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TGP

Getting To Know You — May 2019

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7 hours ago, TGP said:

Question for

 May 2nd: Have you ever tried (or heard of) pure A2 protein cow’s milk?

Answering my own question...

 

Yes and Yes. 

 

But I got to wondering if I have been roped in by hype and slick advertising. So I thought it might be something the hive mind could ponder for a Thursday. 

 

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That's the milk from 'old breed' cows like Jerseys and Guernseys isn't it? It's really nice and creamy.

I do not know if either of these statements are true. But they might be. I am not saying you are wrong. 

 

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It's a bit more expensive than normal milk,...

This is true. About $9 a gallon. Whereas the ordinary kind can be had for as little as  $3 a gallon. 

 

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...we only buy it if we're making custard or want an especially delicious hot chocolate ::D:

I will take note of that idea. 

 

1 hour ago, Chaoswolf said:

What is it?

According to the carton ($4.49 per half gallon) it is milk from cows that only produce milk containing a single milk protein (the short designation for it is the A2 protein). 

 

Ordinary, more common milk has two different proteins, designated (you guessed it) A1 and A2. 

 

16 minutes ago, redambrosia said:

Sounds like cows that were the result of a mad scientist's work. I'll pass!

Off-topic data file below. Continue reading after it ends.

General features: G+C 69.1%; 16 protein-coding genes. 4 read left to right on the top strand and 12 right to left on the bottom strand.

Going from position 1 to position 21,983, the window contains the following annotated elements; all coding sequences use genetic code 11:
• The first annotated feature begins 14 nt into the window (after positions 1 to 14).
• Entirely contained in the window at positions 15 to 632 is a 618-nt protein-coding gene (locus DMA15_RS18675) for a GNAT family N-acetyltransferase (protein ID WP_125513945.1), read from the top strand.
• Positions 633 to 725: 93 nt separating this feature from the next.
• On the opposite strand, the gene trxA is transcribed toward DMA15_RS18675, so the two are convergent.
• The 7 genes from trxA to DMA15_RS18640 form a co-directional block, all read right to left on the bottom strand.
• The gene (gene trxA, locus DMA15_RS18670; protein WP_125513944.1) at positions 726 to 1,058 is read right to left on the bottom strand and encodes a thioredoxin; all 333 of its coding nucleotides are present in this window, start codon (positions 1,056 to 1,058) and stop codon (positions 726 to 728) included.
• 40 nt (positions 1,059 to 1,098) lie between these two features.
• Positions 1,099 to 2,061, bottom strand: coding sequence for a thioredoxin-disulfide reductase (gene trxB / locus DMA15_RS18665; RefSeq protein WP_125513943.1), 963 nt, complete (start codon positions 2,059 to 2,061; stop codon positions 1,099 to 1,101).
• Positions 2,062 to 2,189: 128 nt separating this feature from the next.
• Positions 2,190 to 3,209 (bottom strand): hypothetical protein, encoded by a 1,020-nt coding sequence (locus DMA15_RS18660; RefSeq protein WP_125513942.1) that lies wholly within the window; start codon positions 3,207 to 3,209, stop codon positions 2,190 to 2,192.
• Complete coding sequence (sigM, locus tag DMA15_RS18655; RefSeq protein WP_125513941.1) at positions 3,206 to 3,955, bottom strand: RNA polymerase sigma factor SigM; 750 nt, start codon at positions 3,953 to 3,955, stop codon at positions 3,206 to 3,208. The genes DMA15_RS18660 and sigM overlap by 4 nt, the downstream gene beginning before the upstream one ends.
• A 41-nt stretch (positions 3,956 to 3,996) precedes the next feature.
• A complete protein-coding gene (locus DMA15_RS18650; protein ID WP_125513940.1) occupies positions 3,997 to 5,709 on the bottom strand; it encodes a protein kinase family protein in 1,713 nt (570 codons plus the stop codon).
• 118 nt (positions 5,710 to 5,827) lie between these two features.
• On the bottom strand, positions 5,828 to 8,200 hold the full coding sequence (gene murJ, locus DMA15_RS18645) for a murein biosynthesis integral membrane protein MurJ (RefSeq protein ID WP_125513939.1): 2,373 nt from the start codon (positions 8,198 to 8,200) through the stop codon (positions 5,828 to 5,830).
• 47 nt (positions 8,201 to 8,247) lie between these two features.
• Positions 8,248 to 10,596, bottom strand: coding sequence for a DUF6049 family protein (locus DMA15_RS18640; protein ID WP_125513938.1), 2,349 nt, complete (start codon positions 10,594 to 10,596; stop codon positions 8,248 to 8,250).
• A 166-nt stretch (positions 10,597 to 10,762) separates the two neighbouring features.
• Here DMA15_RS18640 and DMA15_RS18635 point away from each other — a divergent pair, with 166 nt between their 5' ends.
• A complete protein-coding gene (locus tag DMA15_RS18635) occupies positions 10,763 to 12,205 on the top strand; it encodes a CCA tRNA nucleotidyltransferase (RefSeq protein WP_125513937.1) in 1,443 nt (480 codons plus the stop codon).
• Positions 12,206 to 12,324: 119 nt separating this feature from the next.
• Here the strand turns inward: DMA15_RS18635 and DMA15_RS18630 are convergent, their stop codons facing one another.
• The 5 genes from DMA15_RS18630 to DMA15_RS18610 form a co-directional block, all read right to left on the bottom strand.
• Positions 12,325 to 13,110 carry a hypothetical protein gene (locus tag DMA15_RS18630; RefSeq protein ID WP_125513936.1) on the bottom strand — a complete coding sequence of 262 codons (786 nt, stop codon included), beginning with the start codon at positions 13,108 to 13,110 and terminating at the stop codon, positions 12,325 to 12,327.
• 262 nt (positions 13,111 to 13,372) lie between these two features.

I am not sure where the science is on this. I read one article that tracks with what  @Kuroneko said. The article I read said that the cows that produce the two proteins are a recent mutation.  They are all descended from (a Holstein??) a dairy cow that lived around 1500.  Most dairy cattle trace back to that cow, most milk has both proteins, ...most milk is from mutant cows. [!!]

 

Carry on pondering...

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7 hours ago, TGP said:

Question for

 May 2nd: Have you ever tried (or heard of) pure A2 protein cow’s milk?

 

Never heard of it and if I have tried it, I was and am unaware.

 

TBH, it sounds like the latest snake oil cure-all.

 

7 minutes ago, TGP said:

...most milk is from mutant cows.

 

Most food of any sort that we eat today is from intentionally mutated (which is what "selective breeding" is) animals and plants. This does not confront me.

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I have not had this magical milk. Mostly I drink Lactose-free milk, or no milk at all due to some mild intolerance to dairy. Milk seems to kick it off the hardest. I like to keep milk in the fridge for the making of certain things that milk works better for, and I've found that milk in paper cartons keeps far longer than that in the plastic or glass. 

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8 hours ago, TGP said:

Question for

 May 2nd: Have you ever tried (or heard of) pure A2 protein cow’s milk?

 

I have never heard of it. I rather like the original cow's milk. Lately I think of "new & improved" as "poorly thought out & screwed up".

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8 hours ago, TGP said:

Question for

 May 2nd: Have you ever tried (or heard of) pure A2 protein cow’s milk?

No and no

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8 hours ago, TGP said:

Question for

 May 2nd: Have you ever tried (or heard of) pure A2 protein cow’s milk?

Ummm no...  :wacko:  I barely drink milk anymore anyway, so "modified" milk is really not high on my list of things to try.  

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9 hours ago, TGP said:

Question for

 May 2nd: Have you ever tried (or heard of) pure A2 protein cow’s milk?

If I have to google it, then I'm pretty sure that my answer is no.

 

There's already way more kinds of milk and milk substitutes than necessary on the shelves, and I'm not even a big milk drinker.

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2 hours ago, TGP said:

Answering my own question...

 

Ordinary, more common milk has two different proteins, designated (you guessed it) A1 and A2.